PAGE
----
Gizella Kopsick Palm Arboretum
Bushnell, FL - Events of Friday, March 20, 2015
Gizella Kopsick Palm Arboretum is located only a few blocks away from Sunken Gardens. The arboretum is a specialty park operated by the city of St. Petersburg, and it includes hundreds of palm trees from around the world. Since Paul loves, loves, LOVES palm trees, we headed to the arboretum when we were finished strolling around Sunken Gardens. Admission to the arboretum is free.
The two-acre arboretum was once a city park featuring a miniature golf course. When the golf course was closed due to escalating costs, the city converted the park to a palm arboretum in 1976. The arboretum was made possible by a generous gift from Ms. Gizella Kopsick for whom the arboretum is named.
The palm arboretum is located on the St. Petersburg waterfront along Tampa Bay just up the road from the city pier and marina. In the photo below, which shows the nice beach area adjacent to the arboretum, the city pier can be seen in the distance jutting out into the water to the left. There is plenty of free parking at the arboretum, although it could be a little hard to find a spot on a sunny weekend because of the beach.
The arboretum is a work in progress. They started out in 1976 with 60 specimens representing 10 varieties of palms. New specimens are being added all the time, and today there are over 500 palm trees and cycads representing over 150 different varieties from around the world. Cycads are palm-like plants that date back to prehistoric times. The arboretum has palm trees of every shape and size.
As we started up the path past the cycads, we still had a nice view of Tampa Bay.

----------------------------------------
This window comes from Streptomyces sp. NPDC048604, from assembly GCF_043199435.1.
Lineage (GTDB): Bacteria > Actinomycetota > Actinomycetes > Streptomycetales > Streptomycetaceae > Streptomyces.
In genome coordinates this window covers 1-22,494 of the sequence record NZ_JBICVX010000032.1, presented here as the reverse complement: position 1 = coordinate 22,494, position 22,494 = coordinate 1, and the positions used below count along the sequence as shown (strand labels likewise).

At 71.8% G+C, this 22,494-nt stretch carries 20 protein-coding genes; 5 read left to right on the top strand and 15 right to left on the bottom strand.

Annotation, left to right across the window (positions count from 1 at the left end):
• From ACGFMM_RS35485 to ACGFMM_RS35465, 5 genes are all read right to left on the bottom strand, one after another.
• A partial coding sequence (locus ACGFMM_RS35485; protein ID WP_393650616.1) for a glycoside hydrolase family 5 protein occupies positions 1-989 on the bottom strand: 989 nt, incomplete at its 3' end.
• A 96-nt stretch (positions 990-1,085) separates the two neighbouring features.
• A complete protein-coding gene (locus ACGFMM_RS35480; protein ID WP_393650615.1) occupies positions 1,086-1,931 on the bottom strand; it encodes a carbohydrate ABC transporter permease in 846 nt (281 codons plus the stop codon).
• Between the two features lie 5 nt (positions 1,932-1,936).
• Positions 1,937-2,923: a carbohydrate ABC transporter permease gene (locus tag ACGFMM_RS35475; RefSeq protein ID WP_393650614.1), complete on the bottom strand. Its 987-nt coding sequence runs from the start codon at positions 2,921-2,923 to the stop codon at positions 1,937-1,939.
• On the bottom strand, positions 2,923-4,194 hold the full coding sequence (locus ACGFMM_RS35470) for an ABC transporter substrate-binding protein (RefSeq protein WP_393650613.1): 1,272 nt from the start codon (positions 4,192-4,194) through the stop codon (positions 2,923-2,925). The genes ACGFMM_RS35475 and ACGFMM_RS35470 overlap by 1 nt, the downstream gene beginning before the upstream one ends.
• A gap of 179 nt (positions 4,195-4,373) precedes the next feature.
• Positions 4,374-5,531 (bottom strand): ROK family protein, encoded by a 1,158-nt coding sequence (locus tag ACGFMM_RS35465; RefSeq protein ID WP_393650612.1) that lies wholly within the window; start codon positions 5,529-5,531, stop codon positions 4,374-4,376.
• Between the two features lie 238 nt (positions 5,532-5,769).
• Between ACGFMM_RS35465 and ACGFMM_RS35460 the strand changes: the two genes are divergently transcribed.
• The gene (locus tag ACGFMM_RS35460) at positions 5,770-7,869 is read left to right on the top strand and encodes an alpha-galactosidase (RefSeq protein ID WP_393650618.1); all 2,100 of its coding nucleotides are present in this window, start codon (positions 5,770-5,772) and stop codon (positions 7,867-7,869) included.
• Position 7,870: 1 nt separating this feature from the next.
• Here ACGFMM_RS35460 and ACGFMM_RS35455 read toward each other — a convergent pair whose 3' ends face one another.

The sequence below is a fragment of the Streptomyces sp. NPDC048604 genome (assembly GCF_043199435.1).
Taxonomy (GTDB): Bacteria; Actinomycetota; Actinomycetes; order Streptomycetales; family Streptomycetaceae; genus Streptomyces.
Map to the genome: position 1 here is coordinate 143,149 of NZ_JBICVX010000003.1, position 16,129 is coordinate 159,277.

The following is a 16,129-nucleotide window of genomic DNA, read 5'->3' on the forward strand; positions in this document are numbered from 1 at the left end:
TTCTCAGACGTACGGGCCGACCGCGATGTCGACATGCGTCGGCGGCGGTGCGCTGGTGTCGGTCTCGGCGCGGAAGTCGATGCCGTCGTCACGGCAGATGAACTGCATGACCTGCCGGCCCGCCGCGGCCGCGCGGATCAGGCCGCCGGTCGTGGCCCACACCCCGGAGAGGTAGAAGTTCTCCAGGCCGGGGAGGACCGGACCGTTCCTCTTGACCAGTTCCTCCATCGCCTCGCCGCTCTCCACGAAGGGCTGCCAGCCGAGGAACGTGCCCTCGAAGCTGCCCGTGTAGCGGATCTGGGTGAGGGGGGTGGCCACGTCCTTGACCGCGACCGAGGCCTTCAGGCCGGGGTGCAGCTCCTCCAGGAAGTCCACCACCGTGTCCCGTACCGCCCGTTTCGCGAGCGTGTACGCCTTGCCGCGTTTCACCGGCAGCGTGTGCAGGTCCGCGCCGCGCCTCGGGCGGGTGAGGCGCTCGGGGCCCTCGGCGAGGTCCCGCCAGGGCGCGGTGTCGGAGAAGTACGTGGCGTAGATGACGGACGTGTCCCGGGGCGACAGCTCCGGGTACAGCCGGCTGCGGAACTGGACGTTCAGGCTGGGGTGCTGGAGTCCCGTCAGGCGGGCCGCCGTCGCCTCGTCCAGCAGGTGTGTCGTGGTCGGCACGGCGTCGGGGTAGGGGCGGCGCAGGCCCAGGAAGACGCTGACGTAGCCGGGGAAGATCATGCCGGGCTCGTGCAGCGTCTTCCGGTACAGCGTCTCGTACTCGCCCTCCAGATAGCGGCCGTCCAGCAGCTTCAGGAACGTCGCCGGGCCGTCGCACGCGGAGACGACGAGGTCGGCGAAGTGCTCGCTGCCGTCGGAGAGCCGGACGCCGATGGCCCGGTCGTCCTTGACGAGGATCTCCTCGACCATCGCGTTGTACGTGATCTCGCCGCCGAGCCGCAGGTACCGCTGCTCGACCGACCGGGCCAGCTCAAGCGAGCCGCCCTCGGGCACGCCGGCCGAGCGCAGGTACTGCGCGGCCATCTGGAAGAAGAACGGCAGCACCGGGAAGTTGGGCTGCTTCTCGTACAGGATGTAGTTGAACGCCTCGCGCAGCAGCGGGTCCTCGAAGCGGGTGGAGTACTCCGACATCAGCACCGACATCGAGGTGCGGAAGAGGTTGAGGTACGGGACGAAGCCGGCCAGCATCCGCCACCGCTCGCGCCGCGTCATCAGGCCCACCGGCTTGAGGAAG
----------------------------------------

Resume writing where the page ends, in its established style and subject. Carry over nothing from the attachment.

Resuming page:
We could catch glimpses of the bay from many locations in the arboretum.
Brick walkways wind their way through the arboretum, and a wide lawn runs down the middle. Presumably, at least some of the lawn will eventually be used for future plantings.
We saw many varieties of palm trees we have never seen before. The photo below shows a couple of bottle palms that Paul found particularly attractive. Bottle palms, which grow to a height of only 10 to 12 feet, are native to the Mascerene Islands located in the Indian Ocean east of Madagascar. Bottle palm are almost extinct in the wild, but they are grown by nurseries and are available as landscape plants. They are quite expensive and cannot withstand frost, otherwise Paul would be looking for a place to plant one on our site at Blueberry Hill.
Another variety that was interesting was the Cuban petticoat palm. As the name suggests, it is native to Cuba. The dead fronds don't drop off as they do with many palms, and they droop down to form a dense petticoat along the trunk. The Cuban petticoat palm reaches a mature height of up to 30 feet, but the small size of this specimen makes it look very rotund.
With our tours of Sunken Gardens and the Gizella Kopsick Palm Arboretum complete, we headed back toward I-375 and across the Sunshine Skyway Bridge toward I-75. When we got to I-75, instead of heading north toward Bushnell, we took a detour one exit to the south to Anna Maria Oyster Bar where we had our last fried clam strip baskets until next fall. They were yummy as usual!
From Anna Maria Oyster Bar, we headed back to Blueberry Hill for an evening and weekend of relaxation.